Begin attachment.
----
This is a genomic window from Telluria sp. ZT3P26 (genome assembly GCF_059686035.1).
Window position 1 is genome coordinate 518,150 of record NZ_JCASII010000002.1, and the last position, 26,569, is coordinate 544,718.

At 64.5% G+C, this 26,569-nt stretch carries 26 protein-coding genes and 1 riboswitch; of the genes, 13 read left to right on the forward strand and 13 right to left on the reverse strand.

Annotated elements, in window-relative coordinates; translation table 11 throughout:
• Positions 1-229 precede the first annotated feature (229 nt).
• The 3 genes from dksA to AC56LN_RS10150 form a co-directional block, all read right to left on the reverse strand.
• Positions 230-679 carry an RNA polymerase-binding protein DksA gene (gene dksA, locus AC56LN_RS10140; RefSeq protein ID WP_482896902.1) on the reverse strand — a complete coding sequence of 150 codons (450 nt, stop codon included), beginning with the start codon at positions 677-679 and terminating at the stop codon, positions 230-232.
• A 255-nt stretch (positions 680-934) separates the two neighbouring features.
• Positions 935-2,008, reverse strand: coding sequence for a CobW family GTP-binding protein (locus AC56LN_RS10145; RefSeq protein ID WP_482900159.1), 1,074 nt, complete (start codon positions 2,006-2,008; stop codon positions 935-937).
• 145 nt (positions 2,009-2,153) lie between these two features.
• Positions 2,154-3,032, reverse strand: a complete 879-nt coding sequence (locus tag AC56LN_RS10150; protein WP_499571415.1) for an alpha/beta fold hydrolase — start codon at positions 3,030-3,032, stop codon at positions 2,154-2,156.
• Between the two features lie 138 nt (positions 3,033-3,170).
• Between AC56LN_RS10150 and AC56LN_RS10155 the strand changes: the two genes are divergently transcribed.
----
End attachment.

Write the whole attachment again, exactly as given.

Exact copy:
This is a genomic window from Telluria sp. ZT3P26 (genome assembly GCF_059686035.1).
Window position 1 is genome coordinate 518,150 of record NZ_JCASII010000002.1, and the last position, 26,569, is coordinate 544,718.

At 64.5% G+C, this 26,569-nt stretch carries 26 protein-coding genes and 1 riboswitch; of the genes, 13 read left to right on the forward strand and 13 right to left on the reverse strand.

Annotated elements, in window-relative coordinates; translation table 11 throughout:
• Positions 1-229 precede the first annotated feature (229 nt).
• The 3 genes from dksA to AC56LN_RS10150 form a co-directional block, all read right to left on the reverse strand.
• Positions 230-679 carry an RNA polymerase-binding protein DksA gene (gene dksA, locus AC56LN_RS10140; RefSeq protein ID WP_482896902.1) on the reverse strand — a complete coding sequence of 150 codons (450 nt, stop codon included), beginning with the start codon at positions 677-679 and terminating at the stop codon, positions 230-232.
• A 255-nt stretch (positions 680-934) separates the two neighbouring features.
• Positions 935-2,008, reverse strand: coding sequence for a CobW family GTP-binding protein (locus AC56LN_RS10145; RefSeq protein ID WP_482900159.1), 1,074 nt, complete (start codon positions 2,006-2,008; stop codon positions 935-937).
• 145 nt (positions 2,009-2,153) lie between these two features.
• Positions 2,154-3,032, reverse strand: a complete 879-nt coding sequence (locus tag AC56LN_RS10150; protein WP_499571415.1) for an alpha/beta fold hydrolase — start codon at positions 3,030-3,032, stop codon at positions 2,154-2,156.
• Between the two features lie 138 nt (positions 3,033-3,170).
• Between AC56LN_RS10150 and AC56LN_RS10155 the strand changes: the two genes are divergently transcribed.